ShawCor Ltd. has a stable balance sheet, strong fundamentals and a claim on the title of largest pipe-coating provider on the planet – all attributes that will make it attractive to a wide swath of potential buyers who analysts say could pay as much as $4-billion.
According to analyst research, private equity firms should demonstrate some interest now that a sale may be in ShawCor’s future. Industry buyers involved in oil and gas, as well as engineering, are also likely to sniff around. Big names such as General Electric Co. and National Oilwell Varco have been tossed out as good matches for the company.
ShawCor announced on Wednesday that the chair of the board of directors, Virginia Shaw, might consider selling her controlling stake, and the board had “formed a committee to consider a sale and other alternatives.”
Ms. Shaw has a deep personal connection to the company, which was expanded by her forebears from a general construction company in southwestern Ontario to a global energy services company. ShawCor is now a worldwide leader in products and services for the pipeline, petrochemical and industrial segments of the oil and gas industry, operating through seven subsidiaries in more than 20 countries.
How badly does Ms. Shaw want to sell her shares? That’s not yet clear. But while her motivation is still a mystery, some analysts say that Ms. Shaw’s exit would at least make a company sale possible. With 63.3 per cent of the company votes held by her, the current share structure has likely warded off takeover attempts.
“We would point out that M&A activity in the space has picked up recently and this may be an opportunity for the board to maximize shareholder value while the market remains strong,” analyst Bert Powell of BMO Nesbitt Burns wrote in a note Wednesday. He viewed the announcement as potentially positive.
So, if the move looks good for shareholders, who are potential purchasers? “We would see the possible buyers as a fairly broad mix,” says Dan MacDonald, analyst with RBC Capital Markets. That’s an understatement. Prospective buyers fall into three broad categories.
The first would be one of the world’s big oil field services and equipment companies. This group is comprised of firms such as GE, National Oilwell Varco, Halliburton Co. and Schlumberger Ltd. “The fact that ShawCor is likely moving into the most prolific growth period in its history would suggest that there could be a number of interested, offshore technology or pipeline focused companies,” wrote Dana Benner, managing director of institutional equity research, oilfield services, at AltaCorp Capital, in a note to clients.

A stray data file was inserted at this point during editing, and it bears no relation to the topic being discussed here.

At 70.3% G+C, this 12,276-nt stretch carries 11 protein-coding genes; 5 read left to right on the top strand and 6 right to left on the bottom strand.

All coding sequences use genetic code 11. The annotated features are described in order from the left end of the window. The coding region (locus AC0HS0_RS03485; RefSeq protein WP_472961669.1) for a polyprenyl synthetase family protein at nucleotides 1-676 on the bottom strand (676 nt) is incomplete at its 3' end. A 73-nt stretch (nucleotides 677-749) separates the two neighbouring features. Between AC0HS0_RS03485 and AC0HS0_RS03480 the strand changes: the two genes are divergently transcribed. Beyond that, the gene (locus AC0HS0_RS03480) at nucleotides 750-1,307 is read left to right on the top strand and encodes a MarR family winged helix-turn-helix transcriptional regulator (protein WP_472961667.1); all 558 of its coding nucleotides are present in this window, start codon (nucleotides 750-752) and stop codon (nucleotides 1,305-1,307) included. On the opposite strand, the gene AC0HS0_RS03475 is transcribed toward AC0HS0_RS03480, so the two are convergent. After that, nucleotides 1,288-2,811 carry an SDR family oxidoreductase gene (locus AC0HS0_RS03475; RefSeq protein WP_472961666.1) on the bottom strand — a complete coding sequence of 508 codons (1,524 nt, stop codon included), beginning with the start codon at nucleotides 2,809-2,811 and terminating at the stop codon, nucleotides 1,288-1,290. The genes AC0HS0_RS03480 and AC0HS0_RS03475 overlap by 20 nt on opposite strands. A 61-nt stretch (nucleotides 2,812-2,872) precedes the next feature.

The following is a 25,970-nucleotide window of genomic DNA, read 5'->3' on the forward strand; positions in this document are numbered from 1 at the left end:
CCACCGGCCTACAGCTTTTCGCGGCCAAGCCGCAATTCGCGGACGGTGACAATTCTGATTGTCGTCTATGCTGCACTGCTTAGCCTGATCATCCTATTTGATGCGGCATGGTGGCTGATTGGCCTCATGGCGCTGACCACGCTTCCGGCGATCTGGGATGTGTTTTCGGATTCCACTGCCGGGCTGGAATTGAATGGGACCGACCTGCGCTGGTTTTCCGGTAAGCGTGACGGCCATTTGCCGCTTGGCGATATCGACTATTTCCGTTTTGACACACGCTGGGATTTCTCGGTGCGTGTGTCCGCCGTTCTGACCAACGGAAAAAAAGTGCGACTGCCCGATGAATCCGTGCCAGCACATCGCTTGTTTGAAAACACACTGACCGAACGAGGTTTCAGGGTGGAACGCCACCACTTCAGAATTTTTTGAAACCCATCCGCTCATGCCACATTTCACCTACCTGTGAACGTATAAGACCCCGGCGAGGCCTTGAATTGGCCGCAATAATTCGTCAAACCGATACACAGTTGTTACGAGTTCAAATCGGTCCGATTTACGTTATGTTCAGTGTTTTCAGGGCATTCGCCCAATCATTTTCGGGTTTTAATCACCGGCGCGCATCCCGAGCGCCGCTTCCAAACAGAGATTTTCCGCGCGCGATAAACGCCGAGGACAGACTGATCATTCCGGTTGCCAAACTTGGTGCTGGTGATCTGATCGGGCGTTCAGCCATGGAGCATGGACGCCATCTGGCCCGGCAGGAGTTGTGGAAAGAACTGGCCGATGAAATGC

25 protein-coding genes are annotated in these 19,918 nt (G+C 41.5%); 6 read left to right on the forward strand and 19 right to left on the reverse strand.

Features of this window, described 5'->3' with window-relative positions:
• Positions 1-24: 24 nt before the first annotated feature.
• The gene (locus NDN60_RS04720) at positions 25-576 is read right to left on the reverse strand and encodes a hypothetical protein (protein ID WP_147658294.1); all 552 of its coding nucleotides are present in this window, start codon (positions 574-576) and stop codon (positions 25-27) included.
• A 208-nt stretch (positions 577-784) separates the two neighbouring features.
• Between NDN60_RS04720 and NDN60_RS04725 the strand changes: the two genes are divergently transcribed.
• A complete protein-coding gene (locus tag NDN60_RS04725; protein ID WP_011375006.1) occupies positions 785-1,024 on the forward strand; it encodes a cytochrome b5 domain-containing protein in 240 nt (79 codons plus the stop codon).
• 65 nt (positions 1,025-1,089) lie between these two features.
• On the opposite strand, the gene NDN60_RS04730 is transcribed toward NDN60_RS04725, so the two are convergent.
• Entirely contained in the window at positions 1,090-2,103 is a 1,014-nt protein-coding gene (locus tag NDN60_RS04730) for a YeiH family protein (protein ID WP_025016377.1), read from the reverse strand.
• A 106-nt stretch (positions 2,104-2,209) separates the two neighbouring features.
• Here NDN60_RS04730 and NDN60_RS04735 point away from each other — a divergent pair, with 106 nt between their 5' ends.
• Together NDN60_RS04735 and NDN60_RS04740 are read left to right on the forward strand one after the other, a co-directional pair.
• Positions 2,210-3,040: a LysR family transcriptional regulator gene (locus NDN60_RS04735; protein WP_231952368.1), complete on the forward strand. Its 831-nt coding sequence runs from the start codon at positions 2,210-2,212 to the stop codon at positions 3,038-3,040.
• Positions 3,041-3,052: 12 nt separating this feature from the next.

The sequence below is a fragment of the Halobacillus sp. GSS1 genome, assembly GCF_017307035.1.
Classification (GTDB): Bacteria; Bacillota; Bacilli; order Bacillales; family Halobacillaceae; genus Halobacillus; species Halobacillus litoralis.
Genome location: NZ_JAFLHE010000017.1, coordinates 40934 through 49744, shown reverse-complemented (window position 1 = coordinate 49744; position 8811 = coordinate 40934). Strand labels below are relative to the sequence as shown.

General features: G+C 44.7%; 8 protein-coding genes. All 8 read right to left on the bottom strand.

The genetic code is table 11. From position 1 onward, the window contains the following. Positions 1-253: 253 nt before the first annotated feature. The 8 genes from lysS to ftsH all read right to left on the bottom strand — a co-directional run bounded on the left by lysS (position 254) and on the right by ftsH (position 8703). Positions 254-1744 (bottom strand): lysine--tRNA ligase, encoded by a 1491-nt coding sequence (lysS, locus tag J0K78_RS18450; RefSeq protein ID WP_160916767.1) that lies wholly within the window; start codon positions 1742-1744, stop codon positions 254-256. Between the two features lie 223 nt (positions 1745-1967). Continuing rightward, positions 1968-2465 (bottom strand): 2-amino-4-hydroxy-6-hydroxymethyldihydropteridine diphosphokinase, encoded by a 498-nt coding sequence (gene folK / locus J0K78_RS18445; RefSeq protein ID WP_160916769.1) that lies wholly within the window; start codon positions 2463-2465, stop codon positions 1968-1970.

Analysts also like the odds that some large engineering, procurement and construction-type companies will be interested – especially ones that are involved in the offshore space. Names tossed out include Italian oil and gas contractor (and pipeline designer) Saipem, seabed-to-surface energy contractor Subsea 7, and other engineering companies such as Aker Solutions and Technip.
Private equity firms, too, are expected to take a close look at picking up ShawCor. “Given the company’s clean balance sheet, and its strong free cash flow profile, we’d expect some interest there,” said Mr. MacDonald. The company wrapped up the quarter without bank debt and with about $3.30-per-share in cash, which could make it an attractive target.
With so many possible buyers, and so few comparatives, it’s almost easiest to start by eliminating companies that are unlikely to bid. Direct competitors, for one, are out. ShawCor has such an extensive presence in the market that there would likely be Competition Bureau troubles if two tried to join. Plus, customers might then actively promote other competitors in an effort to keep prices down, which would not be good for the firm.
The last question mark is over valuation. It’s a bit of a guessing game trying to figure out what the company could sell for. ShawCor has a market cap of roughly $2.96-billion with the stock trading at about $42 after the announcement, up roughly 20 per cent on the news. The price suggestions range from the low-$40 mark, to the upper-$50s, with most falling somewhere in the middle. AltaCorp, for example, applied a price-earnings multiple of 16.3 (based on U.S. medians for oilfields services deals) to arrive at a possible take out figure of $53.47.
Some analysts placed extra value on the visibility of the demand for ShawCor’s products, considering the 2014 fiscal year is looking to be at least as good as 2013. The fact that ShawCor’s backlog hit $749-million in the company’s second quarter, and the anticipation of further backlog in the rest of the year, may be worth a premium to an acquirer.
ShawCor’s strategic review process could take months, so there will be plenty of time to iron out exact valuations, but as Mr. Benner writes in his note, “The market is likely to begin pricing in take-out valuations, which could make it hard for the independent directors to say no to a wide range of potential, premium-bid offers.”